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Top National Security Officials Slated To Leave Their Posts


Well, NPR Pentagon correspondent Tom Bowman is in the studio with us, and he's learned some of the key developments, and he'll share them with us. Tom, let's start with General Petraeus. If he leaves his post in Afghanistan, where will he go?

TOM BOWMAN: And the White House and the Pentagon have said nothing's been finalized, and the White House declined to comment, saying it's a personnel matter. But we're hearing this from a number of people. It's more than just a rumor. And knowing how the government works, you would have to have these conversations now with these people in order for them to be in the new jobs by the fall.

NORRIS: Help us understand something. Why would General Petraeus be considered for head of the CIA instead of a top military job?

BOWMAN: Well, one reason is a lot of the top military jobs are taken. Army chief of staff job has already been taken by another general. And the truth is there's really only one great military job, and that's chairman of the joint chiefs. But from what we're hearing Petraeus is not being considered for that top military job, chairman of the joint chiefs.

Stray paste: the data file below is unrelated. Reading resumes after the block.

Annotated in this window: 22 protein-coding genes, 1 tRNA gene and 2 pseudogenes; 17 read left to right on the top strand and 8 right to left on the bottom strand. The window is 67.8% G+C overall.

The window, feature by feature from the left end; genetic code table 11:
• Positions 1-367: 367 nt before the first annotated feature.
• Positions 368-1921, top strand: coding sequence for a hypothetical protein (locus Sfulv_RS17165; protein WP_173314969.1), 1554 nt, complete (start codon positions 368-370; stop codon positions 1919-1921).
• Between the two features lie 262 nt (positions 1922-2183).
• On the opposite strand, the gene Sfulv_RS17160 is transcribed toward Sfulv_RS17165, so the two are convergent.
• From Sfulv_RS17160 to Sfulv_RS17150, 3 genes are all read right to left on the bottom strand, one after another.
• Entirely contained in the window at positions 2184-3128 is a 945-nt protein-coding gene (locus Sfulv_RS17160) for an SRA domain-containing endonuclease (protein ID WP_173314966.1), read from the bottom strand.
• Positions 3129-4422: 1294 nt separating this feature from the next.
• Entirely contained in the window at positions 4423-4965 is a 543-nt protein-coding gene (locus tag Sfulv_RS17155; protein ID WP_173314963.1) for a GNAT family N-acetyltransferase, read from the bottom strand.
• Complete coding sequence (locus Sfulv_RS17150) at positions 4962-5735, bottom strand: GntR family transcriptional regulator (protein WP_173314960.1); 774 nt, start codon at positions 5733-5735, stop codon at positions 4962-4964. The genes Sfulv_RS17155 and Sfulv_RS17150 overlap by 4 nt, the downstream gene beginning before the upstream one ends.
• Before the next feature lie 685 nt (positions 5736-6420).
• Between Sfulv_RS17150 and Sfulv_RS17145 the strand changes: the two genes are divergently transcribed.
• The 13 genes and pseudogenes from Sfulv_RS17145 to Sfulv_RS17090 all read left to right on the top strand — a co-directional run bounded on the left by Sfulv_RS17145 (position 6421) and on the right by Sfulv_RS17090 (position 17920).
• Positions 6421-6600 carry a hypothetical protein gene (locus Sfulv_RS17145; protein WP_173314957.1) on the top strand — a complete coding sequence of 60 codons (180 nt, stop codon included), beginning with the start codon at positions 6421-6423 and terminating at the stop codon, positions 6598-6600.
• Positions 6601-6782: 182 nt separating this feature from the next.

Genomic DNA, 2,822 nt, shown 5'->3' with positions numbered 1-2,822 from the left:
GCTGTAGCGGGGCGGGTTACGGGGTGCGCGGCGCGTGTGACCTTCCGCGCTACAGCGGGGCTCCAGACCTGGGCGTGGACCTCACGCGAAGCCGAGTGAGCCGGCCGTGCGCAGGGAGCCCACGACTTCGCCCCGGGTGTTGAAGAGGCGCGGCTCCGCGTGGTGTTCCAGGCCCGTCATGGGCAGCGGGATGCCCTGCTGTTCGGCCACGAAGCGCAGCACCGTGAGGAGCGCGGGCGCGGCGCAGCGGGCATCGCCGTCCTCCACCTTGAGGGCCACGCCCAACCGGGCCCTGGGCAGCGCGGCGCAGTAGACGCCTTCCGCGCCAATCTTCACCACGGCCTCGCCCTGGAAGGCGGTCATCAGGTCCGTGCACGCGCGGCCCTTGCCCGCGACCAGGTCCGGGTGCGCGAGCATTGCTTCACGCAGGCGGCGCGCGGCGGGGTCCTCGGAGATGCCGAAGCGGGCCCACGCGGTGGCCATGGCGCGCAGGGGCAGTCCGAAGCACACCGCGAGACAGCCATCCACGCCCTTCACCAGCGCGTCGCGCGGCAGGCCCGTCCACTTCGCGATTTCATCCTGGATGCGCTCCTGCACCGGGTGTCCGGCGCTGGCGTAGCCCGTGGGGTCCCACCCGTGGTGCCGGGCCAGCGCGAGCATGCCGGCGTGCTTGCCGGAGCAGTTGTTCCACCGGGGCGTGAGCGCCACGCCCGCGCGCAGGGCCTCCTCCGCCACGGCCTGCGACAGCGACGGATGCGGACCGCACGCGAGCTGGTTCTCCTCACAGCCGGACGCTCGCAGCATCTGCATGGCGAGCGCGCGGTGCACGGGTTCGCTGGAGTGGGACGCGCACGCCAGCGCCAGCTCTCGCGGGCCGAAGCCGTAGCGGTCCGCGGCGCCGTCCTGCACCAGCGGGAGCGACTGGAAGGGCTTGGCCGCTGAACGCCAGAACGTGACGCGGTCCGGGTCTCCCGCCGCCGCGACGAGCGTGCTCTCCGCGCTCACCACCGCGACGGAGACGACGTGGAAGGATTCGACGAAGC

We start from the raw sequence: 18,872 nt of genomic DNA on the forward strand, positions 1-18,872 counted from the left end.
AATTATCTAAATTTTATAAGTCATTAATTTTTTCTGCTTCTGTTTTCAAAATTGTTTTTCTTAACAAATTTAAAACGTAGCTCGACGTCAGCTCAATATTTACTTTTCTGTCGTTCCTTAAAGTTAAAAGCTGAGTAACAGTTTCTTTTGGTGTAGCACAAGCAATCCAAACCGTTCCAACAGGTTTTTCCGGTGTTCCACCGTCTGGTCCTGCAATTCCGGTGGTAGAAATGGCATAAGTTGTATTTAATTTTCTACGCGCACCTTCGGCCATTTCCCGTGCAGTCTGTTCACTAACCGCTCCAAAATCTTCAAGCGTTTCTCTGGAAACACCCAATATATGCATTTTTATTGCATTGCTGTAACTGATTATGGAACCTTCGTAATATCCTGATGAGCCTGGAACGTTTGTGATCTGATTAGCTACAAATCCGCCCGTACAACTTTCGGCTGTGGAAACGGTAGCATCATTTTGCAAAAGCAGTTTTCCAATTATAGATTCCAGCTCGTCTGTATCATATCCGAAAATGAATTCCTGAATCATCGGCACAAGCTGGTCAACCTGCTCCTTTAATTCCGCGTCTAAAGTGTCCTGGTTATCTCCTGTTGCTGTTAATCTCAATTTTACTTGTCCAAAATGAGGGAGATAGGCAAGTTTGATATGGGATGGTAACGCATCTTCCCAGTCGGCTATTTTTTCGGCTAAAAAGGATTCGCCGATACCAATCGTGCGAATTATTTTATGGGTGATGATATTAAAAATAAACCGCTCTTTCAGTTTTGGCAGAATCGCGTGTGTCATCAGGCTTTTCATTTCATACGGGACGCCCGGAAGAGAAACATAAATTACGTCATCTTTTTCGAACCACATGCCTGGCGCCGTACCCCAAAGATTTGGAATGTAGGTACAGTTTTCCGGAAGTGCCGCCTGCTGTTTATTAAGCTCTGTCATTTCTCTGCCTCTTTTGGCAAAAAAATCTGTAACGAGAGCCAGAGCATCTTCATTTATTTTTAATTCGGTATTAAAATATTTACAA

NORRIS: How common is it to have a military man as head of the CIA?

BOWMAN: Among the earliest directors was one of Eisenhower's top aides during World War II. And, of course, you know, Petraeus has worked closely with the intelligence community in his jobs in Iraq and Afghanistan, coordinating what they do with what his military does. So it's not like he's a stranger to the agency and its workings.

NORRIS: Now, we were talking about musical chairs, and if Petraeus is to move to the CIA, there's already sitting - there's already someone sitting in that chair. There already is a CIA director. His name is Leon Panetta. If this happens, what happens to Leon Panetta?

BOWMAN: So the big issue now will be the budget. And how do you make the serious cuts in the Pentagon? And Panetta was, after all, budget director in the Clinton administration.

NORRIS: And Secretary Gates, what will he be doing?

BOWMAN: Retiring, somewhere up in Washington state. He's been looking forward to that, I think, for quite some time.

NORRIS: That's NPR's Tom Bowman. Tom, thank you very much.

BOWMAN: You're welcome, Michele. Transcript provided by NPR, Copyright NPR.